14. This may seem to be off-point, but I’d suggest what really needs attention is unhealthy *emotional* relationships between teacher and student. I’m not implying that inappropriate sexual relations in an educational environment aren’t damaging, but my guess is that many – if not all – of these reported cases of unwanted sexual conduct occured against a backdrop of emotional manipulation and power play. As other commentators have highlighted, students at these institutions put their careers in the hands of their professors, but in addition, they are often in a position of total emotional submission, and in my view, that’s where the working relationship has the potential to become dysfunctional. I’d be interested to know how many of the victims at these institutions cried in lessons on a regular basis, were shouted at or otherwise bullied by their professors, were probed and/or ‘counselled’ about their non-musical lives, etc. It seems to me that it’s the culture of fear and psychological dependency which facilitates these incidents, and needs addressing.

    • Rachel, I think that is so spot-on, and it’s an aspect of musical teaching which has gone unexamined for far too long, and has real potential to do serious damage.

  15. Robert Fitzpatrick says:

    Your point is an excellent one. I would like to hear from others concerning this emotional manipulation of students by their mentors. There are sports trainers afflicted with this same desire to create a “culture of fear and psychological dependency” to use your words. This is a much broader phenomenon than just in music conservatories.

    • I agree, and I think within these respective fields and institutions it’s a commonly accepted, excused, and often encouraged method of ‘getting the best out of a student’. Of course the line between what is and isn’t appropriate on an emotional level is far more fuzzy than in cases of physical abuse, and in my experience there can often be a Stockholm-like collusion in the relationship on the part of the student – who is at that point stripped of all defenses, and in a highly competitive environment where their professor may feel like their only ally as well as their tormentor. It’s something musicians can be (bitterly) flippant about because it’s so common it’s almost the norm… that said, I’ve been dismayed by how many will happily recommend professors they know operate in this way (including sexually); I can only assume it’s a case of ‘Well, we all went through it, dear… you want to learn to play, don’t you?’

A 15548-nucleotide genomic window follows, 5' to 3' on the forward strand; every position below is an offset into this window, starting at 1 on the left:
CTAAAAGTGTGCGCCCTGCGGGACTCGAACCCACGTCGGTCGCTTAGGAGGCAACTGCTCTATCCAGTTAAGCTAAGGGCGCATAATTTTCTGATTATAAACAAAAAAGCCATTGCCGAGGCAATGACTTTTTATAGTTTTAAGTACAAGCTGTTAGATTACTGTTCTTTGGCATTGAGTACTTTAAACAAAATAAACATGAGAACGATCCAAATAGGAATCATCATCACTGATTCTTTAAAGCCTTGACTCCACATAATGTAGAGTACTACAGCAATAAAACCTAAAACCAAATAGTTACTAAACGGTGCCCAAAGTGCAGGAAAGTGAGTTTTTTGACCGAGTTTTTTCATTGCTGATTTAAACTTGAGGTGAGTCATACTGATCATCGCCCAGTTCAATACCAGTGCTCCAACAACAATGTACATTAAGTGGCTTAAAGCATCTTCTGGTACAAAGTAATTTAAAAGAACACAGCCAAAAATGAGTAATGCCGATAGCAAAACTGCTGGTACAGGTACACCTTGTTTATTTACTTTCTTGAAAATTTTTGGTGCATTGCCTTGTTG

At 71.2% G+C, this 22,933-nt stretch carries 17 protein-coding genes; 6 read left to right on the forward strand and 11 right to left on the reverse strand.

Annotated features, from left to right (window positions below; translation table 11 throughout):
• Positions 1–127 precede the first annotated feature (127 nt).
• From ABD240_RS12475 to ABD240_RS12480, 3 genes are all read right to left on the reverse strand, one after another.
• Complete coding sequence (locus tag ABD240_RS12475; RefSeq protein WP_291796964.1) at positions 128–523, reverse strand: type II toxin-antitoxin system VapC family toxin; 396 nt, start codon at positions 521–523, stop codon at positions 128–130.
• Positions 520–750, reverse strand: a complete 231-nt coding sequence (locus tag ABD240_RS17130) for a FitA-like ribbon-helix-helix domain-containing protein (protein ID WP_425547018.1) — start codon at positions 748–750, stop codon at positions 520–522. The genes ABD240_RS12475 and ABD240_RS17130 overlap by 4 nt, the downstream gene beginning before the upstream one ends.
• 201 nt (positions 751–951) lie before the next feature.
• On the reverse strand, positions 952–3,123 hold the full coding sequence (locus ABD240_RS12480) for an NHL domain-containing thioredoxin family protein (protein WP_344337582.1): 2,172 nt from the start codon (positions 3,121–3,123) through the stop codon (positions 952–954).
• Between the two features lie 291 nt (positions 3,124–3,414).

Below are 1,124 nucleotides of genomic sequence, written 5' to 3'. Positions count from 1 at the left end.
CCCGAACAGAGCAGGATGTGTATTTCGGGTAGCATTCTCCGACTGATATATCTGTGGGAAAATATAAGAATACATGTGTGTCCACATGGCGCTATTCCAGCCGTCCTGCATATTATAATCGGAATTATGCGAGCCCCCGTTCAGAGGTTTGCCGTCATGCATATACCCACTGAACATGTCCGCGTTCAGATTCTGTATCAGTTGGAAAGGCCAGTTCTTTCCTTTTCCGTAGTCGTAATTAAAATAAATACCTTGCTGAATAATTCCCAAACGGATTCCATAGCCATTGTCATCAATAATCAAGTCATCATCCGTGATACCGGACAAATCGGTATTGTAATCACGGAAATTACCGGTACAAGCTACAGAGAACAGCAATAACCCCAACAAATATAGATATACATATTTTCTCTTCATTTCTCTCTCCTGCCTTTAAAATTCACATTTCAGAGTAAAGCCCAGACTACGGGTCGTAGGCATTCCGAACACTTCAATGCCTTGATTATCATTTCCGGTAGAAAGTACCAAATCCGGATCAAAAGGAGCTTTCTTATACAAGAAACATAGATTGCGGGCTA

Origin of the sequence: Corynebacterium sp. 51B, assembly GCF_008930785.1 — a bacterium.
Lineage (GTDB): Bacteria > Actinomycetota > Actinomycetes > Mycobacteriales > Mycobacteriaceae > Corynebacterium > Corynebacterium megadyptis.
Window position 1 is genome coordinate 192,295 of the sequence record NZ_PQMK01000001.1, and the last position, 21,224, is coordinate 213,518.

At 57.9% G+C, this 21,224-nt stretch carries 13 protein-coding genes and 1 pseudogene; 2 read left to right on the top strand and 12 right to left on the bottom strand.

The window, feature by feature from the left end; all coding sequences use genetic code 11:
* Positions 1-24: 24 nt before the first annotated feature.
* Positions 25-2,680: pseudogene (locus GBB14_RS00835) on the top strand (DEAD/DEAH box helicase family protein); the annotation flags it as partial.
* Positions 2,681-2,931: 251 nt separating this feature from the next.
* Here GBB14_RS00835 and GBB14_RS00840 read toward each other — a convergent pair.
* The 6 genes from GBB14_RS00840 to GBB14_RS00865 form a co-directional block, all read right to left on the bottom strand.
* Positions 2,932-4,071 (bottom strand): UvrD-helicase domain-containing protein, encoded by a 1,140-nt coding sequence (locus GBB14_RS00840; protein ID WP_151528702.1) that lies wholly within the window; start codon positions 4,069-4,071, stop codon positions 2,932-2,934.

16. There was a class of 1st years Ling students 1989 at the RNCM.This was his first class there. I believe he wanted to make sure his Chetham kids could carry on with him at music college level. There was already a lot of gossip about Ling at the time and it is amazing that he was ever appointed there! Although I was 18 I felt very vulnerable and impressionable. I believe that music institutes need to take care of their young adult students and protect them unlike the RNCM did for me.

  17. Mark Mortimer says:

    I have little experience of the conservatoire system in this country, having read music at university.

    But I did undertake postgraduate music studies at Indiana University School of Music in the US, which is to all intents and purposes- a conservatoire. Inappropriate liasons between professors and students were two a penny and the benefits of career advancement which came with it. So lets us not think for a moment that this type of thing is exclusive to elite British music institutions.

    The casting couch syndrome is an appalling thing- but with so many talented people chasing such little work in the classical arena, it takes anything to get ahead.

  18. Teachers used to be considered ‘in loco parentis’ when dealing with pupils. I know there have been parents like that, but they end up in jail. Doctors can be struck off by the BMA for inappropriate relationships with patients. Proper schools forbid teacher / student liaisons even with post 16s. As a musician and teacher for over 45 years I have encountered several musicians and teachers, music and other subjects, who made lewd ‘private’ comments about ‘jail bait’. It is a comment on the maturity and professionalism of the adult (?) concerned. As a very perceptive non-qualified young teacher once said to me ‘ If it’s in your head it shouldn’t be’ No excuses. I have a daughter who almost went to Chethams and actually went to the RNCM to study violin while Layfield was head of strings! I echo the concerns about how young, impressionable, vulnerable young people react to the senior person who, to a large extent, controls their professional future.